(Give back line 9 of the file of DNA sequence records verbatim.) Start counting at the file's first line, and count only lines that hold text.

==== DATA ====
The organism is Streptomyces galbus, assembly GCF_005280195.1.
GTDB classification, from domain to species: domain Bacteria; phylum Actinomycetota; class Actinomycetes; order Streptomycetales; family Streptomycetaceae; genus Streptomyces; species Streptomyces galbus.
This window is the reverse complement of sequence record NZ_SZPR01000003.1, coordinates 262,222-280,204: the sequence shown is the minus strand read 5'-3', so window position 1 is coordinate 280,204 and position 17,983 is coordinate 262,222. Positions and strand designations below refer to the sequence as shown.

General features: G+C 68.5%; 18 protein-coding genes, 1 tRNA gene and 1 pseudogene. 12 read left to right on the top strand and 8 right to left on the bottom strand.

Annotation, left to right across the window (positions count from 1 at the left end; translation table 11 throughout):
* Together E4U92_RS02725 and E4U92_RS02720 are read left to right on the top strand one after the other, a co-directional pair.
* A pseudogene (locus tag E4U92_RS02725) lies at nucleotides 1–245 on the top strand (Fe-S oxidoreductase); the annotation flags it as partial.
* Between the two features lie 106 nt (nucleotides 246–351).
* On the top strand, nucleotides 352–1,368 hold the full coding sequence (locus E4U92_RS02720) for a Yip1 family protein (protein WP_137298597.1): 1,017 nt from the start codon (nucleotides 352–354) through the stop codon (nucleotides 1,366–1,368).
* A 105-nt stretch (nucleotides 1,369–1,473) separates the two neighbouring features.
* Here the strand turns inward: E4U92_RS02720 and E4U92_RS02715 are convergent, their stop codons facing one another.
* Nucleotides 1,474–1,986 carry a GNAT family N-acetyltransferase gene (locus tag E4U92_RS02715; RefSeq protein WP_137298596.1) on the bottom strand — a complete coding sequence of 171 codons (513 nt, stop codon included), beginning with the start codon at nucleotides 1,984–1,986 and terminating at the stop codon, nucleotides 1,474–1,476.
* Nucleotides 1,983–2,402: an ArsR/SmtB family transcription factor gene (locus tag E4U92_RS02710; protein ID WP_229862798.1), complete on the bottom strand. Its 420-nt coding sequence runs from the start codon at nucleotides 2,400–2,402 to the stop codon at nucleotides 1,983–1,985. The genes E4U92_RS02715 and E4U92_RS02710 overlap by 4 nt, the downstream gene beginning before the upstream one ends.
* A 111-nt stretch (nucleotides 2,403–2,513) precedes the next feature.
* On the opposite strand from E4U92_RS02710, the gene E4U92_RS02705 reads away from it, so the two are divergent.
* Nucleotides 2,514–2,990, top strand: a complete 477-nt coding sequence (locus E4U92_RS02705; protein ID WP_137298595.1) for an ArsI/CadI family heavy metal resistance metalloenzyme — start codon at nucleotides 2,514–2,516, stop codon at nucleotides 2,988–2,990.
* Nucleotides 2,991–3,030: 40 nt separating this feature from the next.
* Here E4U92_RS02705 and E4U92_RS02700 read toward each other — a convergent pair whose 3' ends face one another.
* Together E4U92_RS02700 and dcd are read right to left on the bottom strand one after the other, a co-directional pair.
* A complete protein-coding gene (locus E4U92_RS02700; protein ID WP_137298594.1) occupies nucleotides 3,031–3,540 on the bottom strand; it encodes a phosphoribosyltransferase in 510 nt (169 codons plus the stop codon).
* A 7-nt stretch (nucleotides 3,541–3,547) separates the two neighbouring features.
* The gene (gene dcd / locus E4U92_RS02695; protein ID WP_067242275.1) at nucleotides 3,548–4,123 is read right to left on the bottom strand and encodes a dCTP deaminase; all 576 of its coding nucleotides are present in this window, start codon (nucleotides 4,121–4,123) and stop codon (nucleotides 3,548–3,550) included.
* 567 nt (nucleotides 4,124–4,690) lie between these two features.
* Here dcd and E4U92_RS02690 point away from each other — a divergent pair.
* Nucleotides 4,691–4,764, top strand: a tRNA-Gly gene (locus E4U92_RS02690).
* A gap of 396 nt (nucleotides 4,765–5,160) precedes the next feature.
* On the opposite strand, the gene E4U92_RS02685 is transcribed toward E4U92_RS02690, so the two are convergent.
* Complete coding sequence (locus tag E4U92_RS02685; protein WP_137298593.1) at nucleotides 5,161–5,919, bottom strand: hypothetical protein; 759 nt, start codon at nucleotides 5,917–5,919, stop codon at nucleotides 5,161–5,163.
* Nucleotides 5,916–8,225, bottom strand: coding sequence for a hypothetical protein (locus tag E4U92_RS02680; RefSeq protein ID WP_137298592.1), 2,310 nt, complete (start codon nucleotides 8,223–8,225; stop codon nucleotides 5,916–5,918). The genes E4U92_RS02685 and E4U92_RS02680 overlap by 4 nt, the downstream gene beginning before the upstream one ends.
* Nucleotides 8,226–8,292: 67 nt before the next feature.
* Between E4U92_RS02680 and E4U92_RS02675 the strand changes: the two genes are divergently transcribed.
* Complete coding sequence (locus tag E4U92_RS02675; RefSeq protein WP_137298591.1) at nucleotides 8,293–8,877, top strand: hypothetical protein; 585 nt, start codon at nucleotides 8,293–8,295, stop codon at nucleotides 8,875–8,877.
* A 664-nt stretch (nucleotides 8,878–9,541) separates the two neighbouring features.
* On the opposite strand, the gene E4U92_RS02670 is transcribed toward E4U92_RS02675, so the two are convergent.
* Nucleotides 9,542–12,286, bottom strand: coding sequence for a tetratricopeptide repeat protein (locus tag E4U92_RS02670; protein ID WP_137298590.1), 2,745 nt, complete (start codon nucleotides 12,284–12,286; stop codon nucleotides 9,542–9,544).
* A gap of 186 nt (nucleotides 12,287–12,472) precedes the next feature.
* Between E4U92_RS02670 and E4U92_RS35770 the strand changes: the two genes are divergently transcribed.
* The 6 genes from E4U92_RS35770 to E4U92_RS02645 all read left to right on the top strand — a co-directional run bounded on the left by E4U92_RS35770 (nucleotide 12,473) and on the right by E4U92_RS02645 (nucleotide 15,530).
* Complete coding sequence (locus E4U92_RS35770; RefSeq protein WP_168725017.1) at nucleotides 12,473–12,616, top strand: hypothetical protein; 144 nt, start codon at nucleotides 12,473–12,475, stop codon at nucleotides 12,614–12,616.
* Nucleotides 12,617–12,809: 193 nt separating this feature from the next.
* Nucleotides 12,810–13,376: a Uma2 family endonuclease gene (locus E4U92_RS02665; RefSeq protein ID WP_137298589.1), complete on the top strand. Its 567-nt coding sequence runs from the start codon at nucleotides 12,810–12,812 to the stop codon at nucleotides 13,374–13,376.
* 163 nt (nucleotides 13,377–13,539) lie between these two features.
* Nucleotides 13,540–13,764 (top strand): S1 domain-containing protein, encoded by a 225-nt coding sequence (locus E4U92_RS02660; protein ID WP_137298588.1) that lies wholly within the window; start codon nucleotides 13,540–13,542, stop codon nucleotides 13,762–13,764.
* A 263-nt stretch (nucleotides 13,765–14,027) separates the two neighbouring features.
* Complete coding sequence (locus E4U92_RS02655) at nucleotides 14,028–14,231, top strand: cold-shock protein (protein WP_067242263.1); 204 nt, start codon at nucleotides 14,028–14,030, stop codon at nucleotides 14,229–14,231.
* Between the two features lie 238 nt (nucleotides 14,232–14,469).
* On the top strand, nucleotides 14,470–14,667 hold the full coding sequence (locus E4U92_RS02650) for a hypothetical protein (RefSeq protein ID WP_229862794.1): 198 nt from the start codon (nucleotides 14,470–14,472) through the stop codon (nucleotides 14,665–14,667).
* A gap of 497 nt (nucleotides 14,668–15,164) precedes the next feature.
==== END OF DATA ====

* On the top strand, nucleotides 352–1,368 hold the full coding sequence (locus E4U92_RS02720) for a Yip1 family protein (protein WP_137298597.1): 1,017 nt from the start codon (nucleotides 352–354) through the stop codon (nucleotides 1,366–1,368).